Handheld devices have developed at a rapid pace since the noughties inception of the smartphone movement. Technological progression has increased functionality and form factor with the trend leaning towards thinner and wider profiles.
Researchers at the City University of Hong Kong and mainland China have developed a new screen that may lead to a new-generation of smartphones where the colour display and battery are one and the same. This is due to the addition of a colour filter capacity to the battery by way of reinventing the structure and components of the traditional cell.
A standard cell creates an electrical current by forcing electrons along a wire connecting the cathode and anode poles. The electrolyte between the two poles allows for the transfer of electrical charge and provides a medium for the chemical reactions that produce electrons, resulting in the energy change from chemical to electrical. This structure is usually closed off with no other functionality but the new structure allows for the addition of a light filter.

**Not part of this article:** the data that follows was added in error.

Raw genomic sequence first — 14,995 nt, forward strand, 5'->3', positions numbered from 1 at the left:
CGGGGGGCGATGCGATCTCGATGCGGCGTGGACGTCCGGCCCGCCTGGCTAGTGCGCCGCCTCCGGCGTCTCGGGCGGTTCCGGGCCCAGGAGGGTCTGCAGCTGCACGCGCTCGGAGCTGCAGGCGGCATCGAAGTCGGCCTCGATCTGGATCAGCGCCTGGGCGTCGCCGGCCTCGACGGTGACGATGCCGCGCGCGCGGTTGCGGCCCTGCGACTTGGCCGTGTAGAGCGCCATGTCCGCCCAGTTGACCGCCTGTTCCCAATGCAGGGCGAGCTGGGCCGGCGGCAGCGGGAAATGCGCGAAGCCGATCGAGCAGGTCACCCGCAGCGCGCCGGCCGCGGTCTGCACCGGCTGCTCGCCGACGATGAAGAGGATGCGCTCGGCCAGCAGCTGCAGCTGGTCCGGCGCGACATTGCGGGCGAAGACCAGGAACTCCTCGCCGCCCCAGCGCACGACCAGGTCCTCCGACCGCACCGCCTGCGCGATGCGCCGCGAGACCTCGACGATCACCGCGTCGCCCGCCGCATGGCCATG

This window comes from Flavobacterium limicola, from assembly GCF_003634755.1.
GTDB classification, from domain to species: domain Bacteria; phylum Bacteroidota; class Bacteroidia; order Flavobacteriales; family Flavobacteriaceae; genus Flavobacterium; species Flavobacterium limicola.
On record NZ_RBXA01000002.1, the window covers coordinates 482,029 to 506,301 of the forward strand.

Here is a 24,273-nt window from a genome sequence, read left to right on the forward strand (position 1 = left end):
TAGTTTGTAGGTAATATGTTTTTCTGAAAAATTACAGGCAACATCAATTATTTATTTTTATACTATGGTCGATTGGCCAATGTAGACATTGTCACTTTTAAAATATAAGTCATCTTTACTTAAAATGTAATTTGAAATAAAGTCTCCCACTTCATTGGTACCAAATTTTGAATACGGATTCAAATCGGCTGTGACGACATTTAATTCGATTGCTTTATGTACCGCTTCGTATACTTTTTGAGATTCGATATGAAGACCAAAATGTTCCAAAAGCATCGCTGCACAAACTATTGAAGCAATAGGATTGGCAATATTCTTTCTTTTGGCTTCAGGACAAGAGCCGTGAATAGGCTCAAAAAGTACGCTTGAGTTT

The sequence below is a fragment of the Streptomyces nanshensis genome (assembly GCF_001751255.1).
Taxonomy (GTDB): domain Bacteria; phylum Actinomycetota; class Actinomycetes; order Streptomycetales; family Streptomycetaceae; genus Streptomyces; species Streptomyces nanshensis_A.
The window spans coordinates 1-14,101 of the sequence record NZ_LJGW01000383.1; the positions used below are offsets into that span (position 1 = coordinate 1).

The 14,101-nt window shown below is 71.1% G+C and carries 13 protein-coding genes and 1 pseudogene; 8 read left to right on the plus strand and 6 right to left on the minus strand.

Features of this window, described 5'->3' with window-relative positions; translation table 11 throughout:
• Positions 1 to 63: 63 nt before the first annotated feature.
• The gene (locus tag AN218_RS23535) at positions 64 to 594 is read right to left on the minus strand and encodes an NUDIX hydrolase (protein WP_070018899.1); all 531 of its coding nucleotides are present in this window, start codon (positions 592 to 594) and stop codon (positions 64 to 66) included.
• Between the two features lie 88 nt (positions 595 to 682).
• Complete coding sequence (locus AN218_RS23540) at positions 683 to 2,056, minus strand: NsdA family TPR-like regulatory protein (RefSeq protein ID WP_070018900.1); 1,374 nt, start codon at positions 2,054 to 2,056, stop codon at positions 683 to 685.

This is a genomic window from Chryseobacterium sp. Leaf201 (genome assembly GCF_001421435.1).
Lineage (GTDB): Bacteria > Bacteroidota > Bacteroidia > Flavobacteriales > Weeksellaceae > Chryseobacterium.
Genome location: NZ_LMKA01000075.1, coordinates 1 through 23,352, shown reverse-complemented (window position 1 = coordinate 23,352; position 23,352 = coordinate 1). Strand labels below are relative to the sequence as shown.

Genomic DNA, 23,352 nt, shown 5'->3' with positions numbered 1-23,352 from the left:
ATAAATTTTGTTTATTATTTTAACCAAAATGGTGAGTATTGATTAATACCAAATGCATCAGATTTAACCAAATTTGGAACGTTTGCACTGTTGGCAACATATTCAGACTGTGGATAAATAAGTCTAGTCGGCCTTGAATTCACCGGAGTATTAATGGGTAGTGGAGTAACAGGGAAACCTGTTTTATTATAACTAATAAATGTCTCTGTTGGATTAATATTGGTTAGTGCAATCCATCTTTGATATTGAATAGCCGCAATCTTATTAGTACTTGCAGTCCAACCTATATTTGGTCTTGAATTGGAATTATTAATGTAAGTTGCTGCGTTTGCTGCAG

The researchers have created a new flat battery structure using ‘interlocking combs’ where cathode and anode poles in a comb-like structure are stuck together with their teeth fitting in between. They then used a gel based electrolyte that prevented electrons escaping the anode poles to the nearby cathode combs as well as maintaining a new flat structure, required for its use as a screen.
The big addition is then particles called quantum dots, in this case cadmium tellurium. These particles will glow under certain light conditions, mainly UV, and are able to be placed in the electrolyte gel without interfering with the principle function of the battery. Smaller quantum dots will glow red whilst larger will glow green. Ingeniously the final colour required for a full colour display, blue, is produced by the new electrolyte, when under UV light.
This technology is in its infancy but it has the potential to replace the LCD screens used in the majority of smartphones today. Chemistry applicants could research the chemical processes taking place in liquid crystal displays and consider how they differ to this and other new screen technologies.